Playwright and teacher of mathematics, John Mighton was born in Hamilton, Ontario October 2, 1957. His early work as a writer was in poetry, inspired by the self-taught poet, Sylvia Plath. At the age of 28, while helping a friend solve a mathematics problem, he rediscovered the joy of numbers and studied for his doctorate in mathematics at the University of Toronto. He also has a Masters degree in philosophy from McMaster University. He was awarded an NSERC postdoctoral fellowship for research in mathematics at the Fields Institute, and has lectured in philosophy at McMaster University. He is currently a Fellow of the Fields Institute for Research in Mathematical Sciences.
He created the Junior Undiscovered Math Prodigies (JUMP) Project with a group of volunteers to help children learn mathematics, and published The Myth of Ability on the same subject. The interplay between imaginative and scientific impulses is a recurring theme in his work.
He has twice won the Dora Mavor Moore Award: for Scientific Americans (premiered at Theatre Passe Muraille 1988, directed by Kathleen Flaherty); and for A Short History of Night (Dark Horse Theatre, Vancouver, 1989, dir. David Wilson). He also won the Chalmers Award for A Short History of Night; and the Governor General’s Award for the published text of Possible Worlds & A Short History of Night (Playwrights Canada Press, 1992), and for Half Life (Playwrights Canada Press 2005).
Possible Worlds premiered at Canadian Stage in 1990, directed by Peter Hinton. The protagonist believes that he lives in many worlds at the same time, and falls in love with different incarnations of the same woman, as detectives attempt to discover who is responsible for the murders of a series of intelligent individuals, and removed their brains. "Possible worlds" is also a metaphor for the many possible incarnations of lives through theatre. In 2001 the play was produced at the Finborough Theatre, London. It has been made into a film directed by Robert Lepage (2000).
Body and Soul premiered at Passe Muraille in 1994 and was directed by Diana Cave. The Little Years, first produced at Passe Muraille in 1995, explores the frustrations of a scientific girl prodigy in the 1950s, whose intellectual ambitions are thwarted by her family. A revised version played at the Stratford Festival in 2011, and at the Tarragon Theatre in 2012 to very positive reviews.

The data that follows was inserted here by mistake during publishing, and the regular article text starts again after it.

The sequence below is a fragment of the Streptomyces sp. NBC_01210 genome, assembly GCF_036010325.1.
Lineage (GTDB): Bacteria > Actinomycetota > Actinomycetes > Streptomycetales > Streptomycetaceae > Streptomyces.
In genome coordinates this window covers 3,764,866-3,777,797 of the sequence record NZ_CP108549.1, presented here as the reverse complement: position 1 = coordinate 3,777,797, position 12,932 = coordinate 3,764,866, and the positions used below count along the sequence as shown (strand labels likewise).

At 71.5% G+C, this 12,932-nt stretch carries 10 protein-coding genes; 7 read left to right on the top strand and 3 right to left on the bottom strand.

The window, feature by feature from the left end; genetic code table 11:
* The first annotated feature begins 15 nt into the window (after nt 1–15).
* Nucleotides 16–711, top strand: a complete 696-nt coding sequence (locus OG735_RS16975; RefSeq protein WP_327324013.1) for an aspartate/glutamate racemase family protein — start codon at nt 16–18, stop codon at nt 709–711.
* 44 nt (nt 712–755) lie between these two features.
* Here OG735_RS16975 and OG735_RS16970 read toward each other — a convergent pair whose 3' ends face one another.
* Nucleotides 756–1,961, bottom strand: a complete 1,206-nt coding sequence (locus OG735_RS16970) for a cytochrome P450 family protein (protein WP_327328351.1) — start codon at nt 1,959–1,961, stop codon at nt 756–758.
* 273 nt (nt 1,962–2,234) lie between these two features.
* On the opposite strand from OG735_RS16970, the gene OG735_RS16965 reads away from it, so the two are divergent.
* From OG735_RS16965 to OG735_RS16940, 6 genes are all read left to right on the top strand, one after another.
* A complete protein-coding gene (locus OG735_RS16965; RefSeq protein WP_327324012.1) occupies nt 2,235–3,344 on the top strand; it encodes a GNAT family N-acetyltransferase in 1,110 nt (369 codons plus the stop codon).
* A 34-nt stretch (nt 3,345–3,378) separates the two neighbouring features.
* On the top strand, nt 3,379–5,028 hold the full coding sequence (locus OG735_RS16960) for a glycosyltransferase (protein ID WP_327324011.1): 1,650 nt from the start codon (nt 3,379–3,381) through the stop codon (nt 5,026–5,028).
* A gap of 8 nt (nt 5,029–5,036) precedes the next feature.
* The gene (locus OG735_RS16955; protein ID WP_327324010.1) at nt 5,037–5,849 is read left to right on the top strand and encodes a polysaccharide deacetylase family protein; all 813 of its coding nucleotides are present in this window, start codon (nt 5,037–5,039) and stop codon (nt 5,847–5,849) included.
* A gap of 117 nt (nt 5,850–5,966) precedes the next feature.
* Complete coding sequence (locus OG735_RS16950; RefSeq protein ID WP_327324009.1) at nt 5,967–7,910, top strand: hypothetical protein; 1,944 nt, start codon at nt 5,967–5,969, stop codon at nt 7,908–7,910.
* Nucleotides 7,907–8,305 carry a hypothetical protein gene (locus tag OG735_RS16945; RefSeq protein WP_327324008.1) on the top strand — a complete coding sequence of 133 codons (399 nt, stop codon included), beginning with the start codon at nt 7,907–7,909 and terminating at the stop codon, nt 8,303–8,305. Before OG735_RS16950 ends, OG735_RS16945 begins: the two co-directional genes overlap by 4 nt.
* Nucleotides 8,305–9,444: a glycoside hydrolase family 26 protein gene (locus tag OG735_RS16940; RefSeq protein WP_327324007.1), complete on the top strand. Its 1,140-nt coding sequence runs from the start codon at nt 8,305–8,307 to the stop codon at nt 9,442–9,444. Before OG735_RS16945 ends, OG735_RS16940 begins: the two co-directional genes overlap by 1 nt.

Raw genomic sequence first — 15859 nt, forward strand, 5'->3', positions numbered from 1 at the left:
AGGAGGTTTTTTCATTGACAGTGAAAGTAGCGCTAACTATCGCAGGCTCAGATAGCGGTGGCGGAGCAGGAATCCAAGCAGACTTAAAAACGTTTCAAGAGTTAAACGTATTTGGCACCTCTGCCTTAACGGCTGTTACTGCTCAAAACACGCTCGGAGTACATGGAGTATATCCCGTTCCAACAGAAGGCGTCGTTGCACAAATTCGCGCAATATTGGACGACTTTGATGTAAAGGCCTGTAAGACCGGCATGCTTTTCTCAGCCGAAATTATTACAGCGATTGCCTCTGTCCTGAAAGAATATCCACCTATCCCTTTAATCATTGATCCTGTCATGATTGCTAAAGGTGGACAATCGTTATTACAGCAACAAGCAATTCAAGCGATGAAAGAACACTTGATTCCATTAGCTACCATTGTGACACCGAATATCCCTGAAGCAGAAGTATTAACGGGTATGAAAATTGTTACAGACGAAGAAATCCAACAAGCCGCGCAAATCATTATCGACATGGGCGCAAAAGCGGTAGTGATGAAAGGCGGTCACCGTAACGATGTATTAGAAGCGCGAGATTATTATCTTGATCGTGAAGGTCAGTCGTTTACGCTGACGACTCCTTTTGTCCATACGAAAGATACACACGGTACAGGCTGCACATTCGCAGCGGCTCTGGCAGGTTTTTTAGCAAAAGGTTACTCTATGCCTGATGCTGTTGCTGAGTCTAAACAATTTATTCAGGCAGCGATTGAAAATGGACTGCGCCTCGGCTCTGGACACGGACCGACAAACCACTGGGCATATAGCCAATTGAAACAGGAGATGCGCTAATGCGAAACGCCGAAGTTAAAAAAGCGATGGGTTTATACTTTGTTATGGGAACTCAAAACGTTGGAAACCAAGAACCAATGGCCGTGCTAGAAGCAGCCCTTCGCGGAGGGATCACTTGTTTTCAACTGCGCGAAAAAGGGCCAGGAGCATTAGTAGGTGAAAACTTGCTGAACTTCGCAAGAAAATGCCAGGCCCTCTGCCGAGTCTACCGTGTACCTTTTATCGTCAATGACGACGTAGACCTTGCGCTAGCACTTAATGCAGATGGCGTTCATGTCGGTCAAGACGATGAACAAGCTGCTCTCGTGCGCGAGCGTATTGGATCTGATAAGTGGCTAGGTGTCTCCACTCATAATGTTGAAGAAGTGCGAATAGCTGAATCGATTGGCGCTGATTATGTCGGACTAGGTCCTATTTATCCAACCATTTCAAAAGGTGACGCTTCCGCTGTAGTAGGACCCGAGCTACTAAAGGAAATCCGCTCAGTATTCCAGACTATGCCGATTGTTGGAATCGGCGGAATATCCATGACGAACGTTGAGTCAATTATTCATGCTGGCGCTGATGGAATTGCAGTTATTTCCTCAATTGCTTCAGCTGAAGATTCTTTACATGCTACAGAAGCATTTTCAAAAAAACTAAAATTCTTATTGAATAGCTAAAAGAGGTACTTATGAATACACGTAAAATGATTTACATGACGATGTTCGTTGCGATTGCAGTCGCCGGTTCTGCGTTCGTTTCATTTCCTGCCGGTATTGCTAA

Half Life is an extraordinarily astute and sensitive portrait of old age. It explores the nature of memory and the ways in which it creates or obliterates reality through the relationship of an elderly man and woman in a nursing home, who believe they have met before as young people during the war. The affect of this relationship on their respective middle-aged son and daughter subtley exposes assumptions about old age, death, and the meaning of love. A visiting Reverend provides thoughtful, often darkly humorous, philosophical choric commentary. The play premiered at the Tarragon Theatre in 2005, co-produced by Necessary Angel Theatre Company, directed by Daniel Brooks, with Eric Peterson as Patrick and Carolyn Hetherington as Clara. The Necessary Angel North American tour of Half Life included Magnetic North Theatre Festival in Ottawa, Théâtre D'Ailleurs in Quebec, and Festival de théâtre des Amériques (now Festival TransAmériques in Montreal. In Scotland, the company produced the play at the Tron in Glasgow, and the Perth Theatre.
Mighton's plays have been performed across Canada, in Britain, Europe, Japan and the United States.
In 2005 he won the $100,000 Siminovitch Prize in Theatre, presented to a professional playwright who advances Canadian theatre through a body of work and influences emerging theatre artists. The jury cited the "profound combination of intellect and heart" embodied in his work. "His voice has grace, delicacy and a gently humanity. Mr. Mighton also brings tremendous depth to his plays, taking complex, sophisticated ideas and making them playable in a truly theatrical manner."
In 2010 he was inducted into the Order of Canada. He lives with his wife and daughter in Toronto.
Profile by Anne Nothof, Athabasca University
Last updated 2020-07-17